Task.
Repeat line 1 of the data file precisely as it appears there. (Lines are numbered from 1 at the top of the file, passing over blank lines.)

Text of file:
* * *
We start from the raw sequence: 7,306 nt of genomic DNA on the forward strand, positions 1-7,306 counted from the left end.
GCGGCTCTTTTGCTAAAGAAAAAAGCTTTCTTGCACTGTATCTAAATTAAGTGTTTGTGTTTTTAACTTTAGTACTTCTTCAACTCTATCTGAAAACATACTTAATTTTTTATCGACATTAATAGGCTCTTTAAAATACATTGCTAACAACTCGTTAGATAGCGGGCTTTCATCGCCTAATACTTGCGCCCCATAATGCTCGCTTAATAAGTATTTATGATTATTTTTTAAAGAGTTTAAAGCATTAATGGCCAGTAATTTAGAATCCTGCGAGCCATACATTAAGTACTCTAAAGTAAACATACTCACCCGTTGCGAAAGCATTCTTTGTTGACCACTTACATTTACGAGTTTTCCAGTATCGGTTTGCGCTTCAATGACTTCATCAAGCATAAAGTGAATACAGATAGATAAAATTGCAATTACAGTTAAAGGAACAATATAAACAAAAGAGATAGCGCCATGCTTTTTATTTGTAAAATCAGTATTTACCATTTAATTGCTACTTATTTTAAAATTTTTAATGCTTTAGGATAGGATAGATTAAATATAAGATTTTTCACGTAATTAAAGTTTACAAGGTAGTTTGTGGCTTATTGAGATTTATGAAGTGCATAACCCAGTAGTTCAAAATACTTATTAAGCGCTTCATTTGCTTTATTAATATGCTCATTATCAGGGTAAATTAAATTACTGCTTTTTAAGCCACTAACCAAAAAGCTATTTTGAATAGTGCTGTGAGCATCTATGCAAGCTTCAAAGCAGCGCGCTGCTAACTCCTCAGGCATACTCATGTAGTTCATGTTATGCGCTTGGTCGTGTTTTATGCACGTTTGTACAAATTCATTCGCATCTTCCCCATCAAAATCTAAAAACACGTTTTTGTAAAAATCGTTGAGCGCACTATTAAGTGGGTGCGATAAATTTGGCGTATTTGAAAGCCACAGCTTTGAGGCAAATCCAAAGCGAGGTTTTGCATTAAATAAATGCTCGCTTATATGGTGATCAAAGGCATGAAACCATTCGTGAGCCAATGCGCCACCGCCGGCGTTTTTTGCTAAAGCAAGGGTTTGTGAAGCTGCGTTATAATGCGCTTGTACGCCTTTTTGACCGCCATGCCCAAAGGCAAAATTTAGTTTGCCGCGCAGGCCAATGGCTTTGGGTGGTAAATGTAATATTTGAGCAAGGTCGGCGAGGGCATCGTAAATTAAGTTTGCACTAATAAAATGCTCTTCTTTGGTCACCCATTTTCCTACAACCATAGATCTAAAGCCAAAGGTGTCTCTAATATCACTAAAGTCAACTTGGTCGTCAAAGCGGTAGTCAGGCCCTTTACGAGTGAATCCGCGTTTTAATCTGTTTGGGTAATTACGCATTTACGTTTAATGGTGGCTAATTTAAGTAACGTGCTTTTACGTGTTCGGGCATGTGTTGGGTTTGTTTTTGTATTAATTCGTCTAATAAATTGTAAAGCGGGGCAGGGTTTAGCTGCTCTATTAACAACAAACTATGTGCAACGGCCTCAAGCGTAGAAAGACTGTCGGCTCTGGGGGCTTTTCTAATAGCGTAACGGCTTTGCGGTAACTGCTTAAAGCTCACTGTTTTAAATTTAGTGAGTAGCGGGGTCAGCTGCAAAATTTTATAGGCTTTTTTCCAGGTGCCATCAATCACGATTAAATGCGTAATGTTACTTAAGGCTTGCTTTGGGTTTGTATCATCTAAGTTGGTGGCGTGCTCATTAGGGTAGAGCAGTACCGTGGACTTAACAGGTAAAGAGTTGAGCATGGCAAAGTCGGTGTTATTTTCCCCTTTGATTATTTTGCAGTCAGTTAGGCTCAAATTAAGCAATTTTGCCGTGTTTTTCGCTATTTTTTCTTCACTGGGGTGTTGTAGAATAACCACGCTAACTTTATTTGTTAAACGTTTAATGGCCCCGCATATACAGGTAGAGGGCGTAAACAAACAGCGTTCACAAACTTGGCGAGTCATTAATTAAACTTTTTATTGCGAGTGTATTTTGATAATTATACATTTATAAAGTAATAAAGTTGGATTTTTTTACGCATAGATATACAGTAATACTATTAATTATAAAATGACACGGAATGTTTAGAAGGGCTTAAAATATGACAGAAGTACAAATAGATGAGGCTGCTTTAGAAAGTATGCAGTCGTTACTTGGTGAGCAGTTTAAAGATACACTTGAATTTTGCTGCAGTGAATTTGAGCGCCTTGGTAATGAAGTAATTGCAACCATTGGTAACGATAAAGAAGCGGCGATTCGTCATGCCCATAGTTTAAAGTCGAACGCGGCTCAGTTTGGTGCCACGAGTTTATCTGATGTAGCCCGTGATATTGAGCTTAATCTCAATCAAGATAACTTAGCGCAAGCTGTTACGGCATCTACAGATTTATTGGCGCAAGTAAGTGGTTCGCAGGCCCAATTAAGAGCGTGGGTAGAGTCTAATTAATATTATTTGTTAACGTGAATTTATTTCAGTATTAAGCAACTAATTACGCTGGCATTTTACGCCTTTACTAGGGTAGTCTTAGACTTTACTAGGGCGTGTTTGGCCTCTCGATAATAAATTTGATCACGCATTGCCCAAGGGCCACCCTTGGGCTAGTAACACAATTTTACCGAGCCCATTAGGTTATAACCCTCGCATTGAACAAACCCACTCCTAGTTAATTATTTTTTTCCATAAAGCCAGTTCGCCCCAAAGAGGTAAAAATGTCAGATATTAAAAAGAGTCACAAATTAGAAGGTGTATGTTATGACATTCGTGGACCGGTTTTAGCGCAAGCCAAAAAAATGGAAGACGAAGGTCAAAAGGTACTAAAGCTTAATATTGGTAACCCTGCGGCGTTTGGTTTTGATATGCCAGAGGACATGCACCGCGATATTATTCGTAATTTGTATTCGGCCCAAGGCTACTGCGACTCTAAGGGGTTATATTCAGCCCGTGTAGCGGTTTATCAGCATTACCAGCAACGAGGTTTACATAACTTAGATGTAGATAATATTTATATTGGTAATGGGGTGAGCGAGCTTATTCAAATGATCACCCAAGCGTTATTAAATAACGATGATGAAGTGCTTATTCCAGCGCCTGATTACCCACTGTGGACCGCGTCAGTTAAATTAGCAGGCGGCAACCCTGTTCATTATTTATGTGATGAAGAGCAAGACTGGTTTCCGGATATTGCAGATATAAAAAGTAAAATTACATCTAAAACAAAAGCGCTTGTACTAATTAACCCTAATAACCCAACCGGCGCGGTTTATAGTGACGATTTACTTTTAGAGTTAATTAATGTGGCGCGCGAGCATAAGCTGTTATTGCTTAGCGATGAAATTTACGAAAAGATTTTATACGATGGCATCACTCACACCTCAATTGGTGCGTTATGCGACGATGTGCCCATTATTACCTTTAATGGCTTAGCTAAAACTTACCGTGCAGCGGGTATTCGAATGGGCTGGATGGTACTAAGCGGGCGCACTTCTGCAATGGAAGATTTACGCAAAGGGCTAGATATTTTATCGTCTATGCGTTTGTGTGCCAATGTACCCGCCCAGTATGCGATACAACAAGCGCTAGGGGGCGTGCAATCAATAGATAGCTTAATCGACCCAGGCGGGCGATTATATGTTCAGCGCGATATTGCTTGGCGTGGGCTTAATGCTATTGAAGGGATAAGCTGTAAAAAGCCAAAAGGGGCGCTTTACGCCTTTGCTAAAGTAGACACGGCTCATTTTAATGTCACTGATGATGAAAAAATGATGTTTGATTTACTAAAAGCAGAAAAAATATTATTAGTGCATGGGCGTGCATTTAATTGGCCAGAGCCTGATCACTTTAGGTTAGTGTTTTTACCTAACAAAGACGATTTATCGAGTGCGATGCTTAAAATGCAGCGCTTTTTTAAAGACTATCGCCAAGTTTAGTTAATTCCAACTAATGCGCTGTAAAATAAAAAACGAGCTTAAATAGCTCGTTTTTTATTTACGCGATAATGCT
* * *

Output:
We start from the raw sequence: 7,306 nt of genomic DNA on the forward strand, positions 1-7,306 counted from the left end.